Vinther, F.P.; Hansen, E.M. and Olesen, J.E. (2002) Relationship between crop rotation and microbial biomass and activity including field CO2 and N2O fluxes and N mineralization. In: Abstracts of NJF seminar no: 342 "Agricultural soils and greenhouse gasses in cool-temperate climate", p. 12.
The impacts of crop rotation and input of organic matter in the form of straw residues and incorporation of catch crops on crop yield, nitrogen uptake and microbial biomass and activity was studied in a field experiment initiated in 1996 at Research Centre Foulum. The parameters studied included substrate-induced respiration (SIR) from where microbial biomass C was calculated, hydrolysis of fluorescein diacetate (FDA), arylsulfatase activity (ASA), N mineralisation, N2O emission, and soil respiration. These experiments were carried out in bare soil plots to measure the effects of previous crops and input of organic matter. In 2001 measurements were carried out in four treatments where the crops in 2000 were winter wheat (W-w), pea-barley (P-b), grass-clover (Gr-cl), and pea-barley undersown with ryegrass (P-b/gr). In the first two treatments straw residues were removed after harvest and only the stubble was incorporated, representing low input of organic matter. In the other two treatments, representing high level of organic matter input, mowed plant material in Gr-cl and ryegrass residues in P-b/gr were left on the ground and incorporated into the soil before sowing the next crop. The development of the 2001-crops was followed in neighbouring non-fertilised plots by measuring the aboveground biomass and nitrogen uptake six times during the growing season. Generally, the treatments with low input of organic matter gave lowest scores for all measured parameters, and W-w was significantly lowest except for soil respiration and N2O emission, which showed high spatial variation. During the period from March to August 78, 100, 105 and 103 kg N ha-1 was mineralised in the treatments W-w, P-b, G-cl and P-b/g, respectively. In comparison, the N uptake in the corresponding 2001-crops was 60, 62, 104, and 89 kg N ha-1. Total soil respiration during the period from April to September was 4.2, 5.3, 5.0 and 5.2 tons C ha-1 in the same treatments, and total N2O emission during the period from ultimo April to ultimo August was 2.6, 2.6, 2.7 and 3.3 kg N2O-N ha-1. The N2O emission factors, which were calculated on the basis of mineralised N, were 0.028, 0.019, 0.019 and 0.028 in W-w, P-b, Gr-cl and P-b/gr, respectively. On average, over the period from April to October 2001 the content of microbial biomass carbon was 230, 305, 305 and 304 µg C g-1 soil, FDA was 89, 90, 120 and 107 µg flourescein g-1 soil, and ASA 22, 24, 31 and 27 µg NP g-1 soil in the four treatments, respectively. A multivariate analysis on all data showed that only the winter wheat with low input of organic matter differed significantly from the other three treatments, whereas the pea-barley was similar to the treatments receiving high input of organic matter. It is assumed that the peas contributed to the higher microbial activity encountered in the subsequent year.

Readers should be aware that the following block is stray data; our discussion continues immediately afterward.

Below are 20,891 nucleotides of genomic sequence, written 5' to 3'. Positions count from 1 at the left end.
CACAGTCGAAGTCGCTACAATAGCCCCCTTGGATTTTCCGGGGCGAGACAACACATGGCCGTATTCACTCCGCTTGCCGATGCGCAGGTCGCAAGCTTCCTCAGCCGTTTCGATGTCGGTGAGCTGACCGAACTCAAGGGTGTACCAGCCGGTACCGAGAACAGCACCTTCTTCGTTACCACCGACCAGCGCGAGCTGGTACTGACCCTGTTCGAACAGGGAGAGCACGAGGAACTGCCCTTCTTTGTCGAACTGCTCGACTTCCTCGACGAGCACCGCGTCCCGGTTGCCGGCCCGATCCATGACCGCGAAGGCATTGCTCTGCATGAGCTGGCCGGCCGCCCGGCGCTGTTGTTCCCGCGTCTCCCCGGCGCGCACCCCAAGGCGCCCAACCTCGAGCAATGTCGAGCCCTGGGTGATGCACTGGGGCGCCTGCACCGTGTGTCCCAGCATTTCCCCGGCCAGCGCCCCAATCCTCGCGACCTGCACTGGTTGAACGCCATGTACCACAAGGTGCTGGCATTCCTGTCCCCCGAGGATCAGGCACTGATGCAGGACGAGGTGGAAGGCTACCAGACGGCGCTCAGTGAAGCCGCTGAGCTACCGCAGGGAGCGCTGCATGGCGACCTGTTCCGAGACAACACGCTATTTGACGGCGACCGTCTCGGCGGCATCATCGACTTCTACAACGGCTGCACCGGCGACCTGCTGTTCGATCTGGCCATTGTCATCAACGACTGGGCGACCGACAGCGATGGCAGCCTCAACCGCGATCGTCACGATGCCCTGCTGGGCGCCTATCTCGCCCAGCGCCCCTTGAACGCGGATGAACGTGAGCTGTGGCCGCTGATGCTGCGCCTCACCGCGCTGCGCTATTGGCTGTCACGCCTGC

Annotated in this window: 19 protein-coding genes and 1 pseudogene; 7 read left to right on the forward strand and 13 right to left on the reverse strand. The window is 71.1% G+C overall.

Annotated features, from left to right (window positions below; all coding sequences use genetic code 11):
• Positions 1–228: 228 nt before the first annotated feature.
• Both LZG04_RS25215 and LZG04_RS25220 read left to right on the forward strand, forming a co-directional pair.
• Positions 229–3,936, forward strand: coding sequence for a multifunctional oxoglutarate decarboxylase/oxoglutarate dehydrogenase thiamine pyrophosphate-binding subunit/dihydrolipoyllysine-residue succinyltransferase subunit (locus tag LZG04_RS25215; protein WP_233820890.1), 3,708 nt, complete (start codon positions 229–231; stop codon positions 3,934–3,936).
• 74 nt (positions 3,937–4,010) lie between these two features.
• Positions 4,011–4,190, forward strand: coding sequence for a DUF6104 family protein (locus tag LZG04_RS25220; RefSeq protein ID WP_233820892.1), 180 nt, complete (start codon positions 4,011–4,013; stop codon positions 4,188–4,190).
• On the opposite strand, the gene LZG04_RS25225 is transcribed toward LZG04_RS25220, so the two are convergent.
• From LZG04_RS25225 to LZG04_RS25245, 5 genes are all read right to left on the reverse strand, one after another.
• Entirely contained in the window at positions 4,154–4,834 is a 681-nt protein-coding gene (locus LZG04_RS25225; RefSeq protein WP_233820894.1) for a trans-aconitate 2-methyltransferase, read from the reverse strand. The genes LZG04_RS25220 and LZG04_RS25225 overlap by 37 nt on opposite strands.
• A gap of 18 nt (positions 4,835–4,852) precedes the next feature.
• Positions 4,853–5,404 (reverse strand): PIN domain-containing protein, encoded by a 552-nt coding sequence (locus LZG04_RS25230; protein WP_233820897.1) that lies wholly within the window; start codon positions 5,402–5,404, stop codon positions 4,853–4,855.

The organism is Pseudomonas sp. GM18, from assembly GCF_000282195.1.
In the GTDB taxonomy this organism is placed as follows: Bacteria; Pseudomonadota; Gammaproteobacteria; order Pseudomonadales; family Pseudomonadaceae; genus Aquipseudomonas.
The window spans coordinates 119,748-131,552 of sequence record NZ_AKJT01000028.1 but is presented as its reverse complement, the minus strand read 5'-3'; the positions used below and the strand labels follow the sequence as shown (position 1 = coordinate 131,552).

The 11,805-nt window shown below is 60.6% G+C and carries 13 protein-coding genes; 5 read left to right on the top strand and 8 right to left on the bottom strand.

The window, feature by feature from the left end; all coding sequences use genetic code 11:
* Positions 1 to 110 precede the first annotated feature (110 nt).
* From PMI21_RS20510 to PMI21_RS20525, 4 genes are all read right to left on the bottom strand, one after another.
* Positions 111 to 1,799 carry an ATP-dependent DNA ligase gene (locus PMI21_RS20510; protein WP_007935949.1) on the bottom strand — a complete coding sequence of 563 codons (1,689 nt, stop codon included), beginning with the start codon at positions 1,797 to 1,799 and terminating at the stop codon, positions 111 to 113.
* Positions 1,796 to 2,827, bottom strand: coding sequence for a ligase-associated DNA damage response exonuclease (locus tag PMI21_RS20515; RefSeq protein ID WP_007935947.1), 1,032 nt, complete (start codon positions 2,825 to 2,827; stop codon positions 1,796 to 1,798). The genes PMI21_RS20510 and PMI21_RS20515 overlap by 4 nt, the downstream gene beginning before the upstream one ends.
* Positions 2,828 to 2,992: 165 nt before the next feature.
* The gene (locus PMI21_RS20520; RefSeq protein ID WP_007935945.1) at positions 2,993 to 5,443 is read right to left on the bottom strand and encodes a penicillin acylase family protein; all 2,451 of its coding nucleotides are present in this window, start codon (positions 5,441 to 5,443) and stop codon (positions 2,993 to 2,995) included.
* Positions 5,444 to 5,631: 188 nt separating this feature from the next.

|EPrint Type:||Conference paper, poster, etc.|
|Type of presentation:||Poster|
|Subjects:|| Soil > Nutrient turnover|
Soil > Soil quality
Crop husbandry > Production systems
Soil > Soil quality > Soil biology
Environmental aspects > Air and water emissions
Crop husbandry > Production systems > Cereals, pulses and oilseeds
|Research affiliation:||Denmark > DARCOF II (2000-2005) > I. 3 (BIOMOD) Interaction between nitrogen dynamics, crop production and biodiversity|
|Deposited By:||Vinther, Senior scientist Finn P.|
|Deposited On:||30 Oct 2003|
|Last Modified:||12 Apr 2010 07:28|
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